So, through a really fun long story of God’s unexpected provision, our team was offered to be picked up by the Panamanian Air Force, transported to the YWAM base in Panama City, fed dinner, given beds to sleep in, fed breakfast, transported to the Panamanian Air Force base in the morning to share Jesus with ALL of the airmen stationed there, fed lunch by the Air Force, and then transported back to the airport in time for our 3:20pm flight to Brazil.
oh ya. for free.
Have I EVER mentioned how COOL God is?!
Anyway, he is EXTREMELY cool, however that wasn’t exactly what he had in mind for us.
Rewind to last Monday when I announced all this exciting news about God’s provision in Panama in our morning staff meeting. After the meeting one of our Haitian guys informed me that Haitians DO need visas if they want to leave the airport in Panama. In a scramble, and with very little internet access, I spent the next 2 days trying to research this and figure out what could be done about getting a visa. When google and a few phone calls to Panama consuls in the US simply could not provide me with the information I needed for our Haitian students I packed up all the information I gathered for our Brazilian visas and trekked across Port-au-Prince in an attempt to have the consular hand over 10 transit visas. 🙂
I didn’t get passed the front gate. But for good reason…
Rober and I were told in both Creole and English that the Haitians would NOT need visas to leave the airport for one night as long as they had their boarding passes for their Brazil flights the following day.
So, although I realized every piece of information I received contradicted itself…I decided to believe everything would be fine when we arrived in Panama.
Fast forward to the Panamanian air force greeting us last night as we came down the stairs to the immigration area of the airport…
After about an hour, and a phone call to the Brazilian consular back in Haiti, it was settled:
All Haitians DO IN FACT need visas in order to leave the Panama City International Airport! (lol…spread the word people!)
Bethann and I, however, took our US passports and were allowed to freely come and go as we pleased. Maybe one day I’ll write about all my thoughts on inequality, and being born into unearned privilege, and what it felt like for me as i took my passport and left our 8 Haitian brothers and sisters to go meet with David Tracy past the baggage claim area.
David greeted us and then turned around to show us the full sized tour bus that was waiting for us outside. He was SO disappointed and sorry that our plans weren’t going to work out. Then he informed us that the dinner that they had been preparing for us was on its way and that he had arranged for us to get it past security and back to the team.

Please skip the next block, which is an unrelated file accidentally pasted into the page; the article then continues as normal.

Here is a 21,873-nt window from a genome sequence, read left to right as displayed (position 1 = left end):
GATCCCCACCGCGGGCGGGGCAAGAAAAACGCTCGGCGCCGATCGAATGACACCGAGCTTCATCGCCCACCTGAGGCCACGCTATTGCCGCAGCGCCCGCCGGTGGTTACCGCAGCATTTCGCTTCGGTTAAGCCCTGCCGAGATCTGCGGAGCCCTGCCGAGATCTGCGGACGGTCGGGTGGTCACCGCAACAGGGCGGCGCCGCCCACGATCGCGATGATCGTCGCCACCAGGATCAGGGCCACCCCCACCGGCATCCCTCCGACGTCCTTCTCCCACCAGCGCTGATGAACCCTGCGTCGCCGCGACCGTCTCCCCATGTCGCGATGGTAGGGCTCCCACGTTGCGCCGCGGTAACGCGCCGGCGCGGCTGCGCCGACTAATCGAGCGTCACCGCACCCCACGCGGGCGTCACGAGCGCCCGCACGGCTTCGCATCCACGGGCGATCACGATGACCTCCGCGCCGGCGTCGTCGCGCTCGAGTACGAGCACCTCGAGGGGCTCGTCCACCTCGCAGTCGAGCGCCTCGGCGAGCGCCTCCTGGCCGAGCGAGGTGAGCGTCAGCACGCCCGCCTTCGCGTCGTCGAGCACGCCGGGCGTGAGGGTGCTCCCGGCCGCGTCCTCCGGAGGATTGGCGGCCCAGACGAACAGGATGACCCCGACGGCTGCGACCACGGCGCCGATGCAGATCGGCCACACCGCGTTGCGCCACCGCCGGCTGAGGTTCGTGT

When the food arrived it was delivered by a sweet Panamanian man named Carlos, who blessed Bethann and me, prayed over us, and told us how good his broccoli and chicken, and wontons were. 🙂
As we were getting ready to leave David told me Carlos’ name and informed me that he has been to Haiti many times and has a real heart for the Haitian people. As soon as he said that I looked back at Carlos and realized, I knew this man!!! My reaction was something like this, “CARLOS!!! I MET YOU IN MY HOUSE IN BELVIL IN JUNE!!!! You prayed over me and anointed my feet with oil!!!!!!”
He said, “yes, I know you sweetheart! Now I bring you dinner in Panama!”
And this is the way the family of God works across this planet. 🙂
This morning as we were trying to figure out what to do with our extra time, Philipson and I decided we may as well start ministry right away.
We gathered our team together in our little corner of the airport next and started the time with worship. When we finished the first song there were 2 security guards and a supervisor standing over us. The supervisor informed us, “you sound like angels…please, can you sing another song…it sounds so good”. 🙂
When we finished the second song a pastor from Columbia was standing next to us and told us “I heard you from the other side of the airport and the Holy Spirit told me to come over here. It’s so good to meet brothers and sisters in Christ all over the world. Who are you?”
When we finished talking with the Pastor we offered to pray for him. As soon as we offered, the supervisor, who was still standing there, said “me too…I am Christian too…pray for me too!!” As we all said our good byes the pastor pulled out his wallet and handed Philipson $60. He INSISTED on blessing our team and told us there was no way he could NOT give us the money.
So, lunch in Panama was on an english speaking Pastor from Columbia. 🙂
Did I already mention in this blog how GOOD God is, and how awesome his family is?
Here is a pic with the second Pastor Carlos 🙂
This flight to Rio is half empty. I’m sitting in the back right now so I can take up an entire row. 🙂 I’m so STOKED to land in Brazil in a matter of hours. And I’m even more stoked to see everything God has for us and walk out everything He wants to do through us over the next 2 months.
Boarding our flight for Rio 😀
God is good people. Allll the time. Everrrry where. 🙂
Love from South America 🙂